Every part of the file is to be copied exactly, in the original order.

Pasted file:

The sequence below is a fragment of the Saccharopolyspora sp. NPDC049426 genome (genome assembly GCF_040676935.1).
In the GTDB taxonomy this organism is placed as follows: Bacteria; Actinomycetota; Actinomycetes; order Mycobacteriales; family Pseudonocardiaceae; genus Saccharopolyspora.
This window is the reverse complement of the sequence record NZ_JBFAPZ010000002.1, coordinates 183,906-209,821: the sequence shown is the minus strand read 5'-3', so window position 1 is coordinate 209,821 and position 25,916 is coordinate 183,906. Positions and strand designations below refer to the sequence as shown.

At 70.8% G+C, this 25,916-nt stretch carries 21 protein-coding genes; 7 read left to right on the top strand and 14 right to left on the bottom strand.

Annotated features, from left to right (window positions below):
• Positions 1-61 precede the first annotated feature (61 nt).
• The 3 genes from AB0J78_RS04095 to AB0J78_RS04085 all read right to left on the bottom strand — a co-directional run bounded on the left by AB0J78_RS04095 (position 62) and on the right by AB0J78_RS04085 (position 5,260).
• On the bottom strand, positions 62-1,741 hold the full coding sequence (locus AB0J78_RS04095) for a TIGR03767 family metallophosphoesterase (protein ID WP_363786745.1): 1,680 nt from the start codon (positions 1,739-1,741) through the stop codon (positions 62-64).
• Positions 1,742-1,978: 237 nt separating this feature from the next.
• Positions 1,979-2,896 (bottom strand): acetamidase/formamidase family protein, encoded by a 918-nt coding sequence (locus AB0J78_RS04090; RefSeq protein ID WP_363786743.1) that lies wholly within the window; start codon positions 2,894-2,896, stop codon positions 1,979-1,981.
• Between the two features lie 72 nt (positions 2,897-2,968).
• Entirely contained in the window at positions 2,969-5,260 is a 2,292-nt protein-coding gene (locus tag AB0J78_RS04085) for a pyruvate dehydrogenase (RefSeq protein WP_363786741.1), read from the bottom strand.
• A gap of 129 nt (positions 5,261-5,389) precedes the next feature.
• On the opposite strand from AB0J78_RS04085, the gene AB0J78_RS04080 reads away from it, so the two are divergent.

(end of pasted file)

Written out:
The sequence below is a fragment of the Saccharopolyspora sp. NPDC049426 genome (genome assembly GCF_040676935.1).
In the GTDB taxonomy this organism is placed as follows: Bacteria; Actinomycetota; Actinomycetes; order Mycobacteriales; family Pseudonocardiaceae; genus Saccharopolyspora.
This window is the reverse complement of the sequence record NZ_JBFAPZ010000002.1, coordinates 183,906-209,821: the sequence shown is the minus strand read 5'-3', so window position 1 is coordinate 209,821 and position 25,916 is coordinate 183,906. Positions and strand designations below refer to the sequence as shown.

At 70.8% G+C, this 25,916-nt stretch carries 21 protein-coding genes; 7 read left to right on the top strand and 14 right to left on the bottom strand.

Annotated features, from left to right (window positions below):
• Positions 1-61 precede the first annotated feature (61 nt).
• The 3 genes from AB0J78_RS04095 to AB0J78_RS04085 all read right to left on the bottom strand — a co-directional run bounded on the left by AB0J78_RS04095 (position 62) and on the right by AB0J78_RS04085 (position 5,260).
• On the bottom strand, positions 62-1,741 hold the full coding sequence (locus AB0J78_RS04095) for a TIGR03767 family metallophosphoesterase (protein ID WP_363786745.1): 1,680 nt from the start codon (positions 1,739-1,741) through the stop codon (positions 62-64).
• Positions 1,742-1,978: 237 nt separating this feature from the next.
• Positions 1,979-2,896 (bottom strand): acetamidase/formamidase family protein, encoded by a 918-nt coding sequence (locus AB0J78_RS04090; RefSeq protein ID WP_363786743.1) that lies wholly within the window; start codon positions 2,894-2,896, stop codon positions 1,979-1,981.
• Between the two features lie 72 nt (positions 2,897-2,968).
• Entirely contained in the window at positions 2,969-5,260 is a 2,292-nt protein-coding gene (locus tag AB0J78_RS04085) for a pyruvate dehydrogenase (RefSeq protein WP_363786741.1), read from the bottom strand.
• A gap of 129 nt (positions 5,261-5,389) precedes the next feature.
• On the opposite strand from AB0J78_RS04085, the gene AB0J78_RS04080 reads away from it, so the two are divergent.